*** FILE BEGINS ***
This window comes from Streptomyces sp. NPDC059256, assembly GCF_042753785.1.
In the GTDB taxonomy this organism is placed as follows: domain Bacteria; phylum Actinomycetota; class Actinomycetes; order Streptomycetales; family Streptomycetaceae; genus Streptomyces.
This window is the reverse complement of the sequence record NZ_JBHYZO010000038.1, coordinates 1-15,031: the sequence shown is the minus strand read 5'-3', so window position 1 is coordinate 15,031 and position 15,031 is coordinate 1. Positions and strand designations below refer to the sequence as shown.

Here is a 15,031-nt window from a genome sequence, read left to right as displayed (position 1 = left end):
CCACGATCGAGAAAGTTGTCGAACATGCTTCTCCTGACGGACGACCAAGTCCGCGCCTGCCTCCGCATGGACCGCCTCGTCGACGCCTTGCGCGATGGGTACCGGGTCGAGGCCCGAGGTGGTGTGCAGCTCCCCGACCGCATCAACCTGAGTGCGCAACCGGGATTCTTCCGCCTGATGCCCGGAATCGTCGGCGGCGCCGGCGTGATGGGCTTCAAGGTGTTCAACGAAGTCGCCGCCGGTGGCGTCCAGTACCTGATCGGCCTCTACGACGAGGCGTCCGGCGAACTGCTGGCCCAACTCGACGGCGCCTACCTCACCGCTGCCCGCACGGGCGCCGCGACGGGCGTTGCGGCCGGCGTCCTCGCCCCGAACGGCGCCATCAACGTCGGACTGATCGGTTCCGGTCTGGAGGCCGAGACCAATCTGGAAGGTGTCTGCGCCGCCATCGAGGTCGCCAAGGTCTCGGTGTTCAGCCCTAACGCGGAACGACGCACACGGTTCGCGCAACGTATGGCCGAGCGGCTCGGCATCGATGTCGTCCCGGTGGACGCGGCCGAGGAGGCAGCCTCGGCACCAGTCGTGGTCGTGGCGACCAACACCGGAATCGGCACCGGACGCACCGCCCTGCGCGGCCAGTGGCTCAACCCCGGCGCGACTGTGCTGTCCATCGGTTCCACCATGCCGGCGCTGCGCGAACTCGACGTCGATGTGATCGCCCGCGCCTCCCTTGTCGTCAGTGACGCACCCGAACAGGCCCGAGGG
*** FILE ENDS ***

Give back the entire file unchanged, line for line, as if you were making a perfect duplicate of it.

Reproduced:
This window comes from Streptomyces sp. NPDC059256, assembly GCF_042753785.1.
In the GTDB taxonomy this organism is placed as follows: domain Bacteria; phylum Actinomycetota; class Actinomycetes; order Streptomycetales; family Streptomycetaceae; genus Streptomyces.
This window is the reverse complement of the sequence record NZ_JBHYZO010000038.1, coordinates 1-15,031: the sequence shown is the minus strand read 5'-3', so window position 1 is coordinate 15,031 and position 15,031 is coordinate 1. Positions and strand designations below refer to the sequence as shown.

Here is a 15,031-nt window from a genome sequence, read left to right as displayed (position 1 = left end):
CCACGATCGAGAAAGTTGTCGAACATGCTTCTCCTGACGGACGACCAAGTCCGCGCCTGCCTCCGCATGGACCGCCTCGTCGACGCCTTGCGCGATGGGTACCGGGTCGAGGCCCGAGGTGGTGTGCAGCTCCCCGACCGCATCAACCTGAGTGCGCAACCGGGATTCTTCCGCCTGATGCCCGGAATCGTCGGCGGCGCCGGCGTGATGGGCTTCAAGGTGTTCAACGAAGTCGCCGCCGGTGGCGTCCAGTACCTGATCGGCCTCTACGACGAGGCGTCCGGCGAACTGCTGGCCCAACTCGACGGCGCCTACCTCACCGCTGCCCGCACGGGCGCCGCGACGGGCGTTGCGGCCGGCGTCCTCGCCCCGAACGGCGCCATCAACGTCGGACTGATCGGTTCCGGTCTGGAGGCCGAGACCAATCTGGAAGGTGTCTGCGCCGCCATCGAGGTCGCCAAGGTCTCGGTGTTCAGCCCTAACGCGGAACGACGCACACGGTTCGCGCAACGTATGGCCGAGCGGCTCGGCATCGATGTCGTCCCGGTGGACGCGGCCGAGGAGGCAGCCTCGGCACCAGTCGTGGTCGTGGCGACCAACACCGGAATCGGCACCGGACGCACCGCCCTGCGCGGCCAGTGGCTCAACCCCGGCGCGACTGTGCTGTCCATCGGTTCCACCATGCCGGCGCTGCGCGAACTCGACGTCGATGTGATCGCCCGCGCCTCCCTTGTCGTCAGTGACGCACCCGAACAGGCCCGAGGG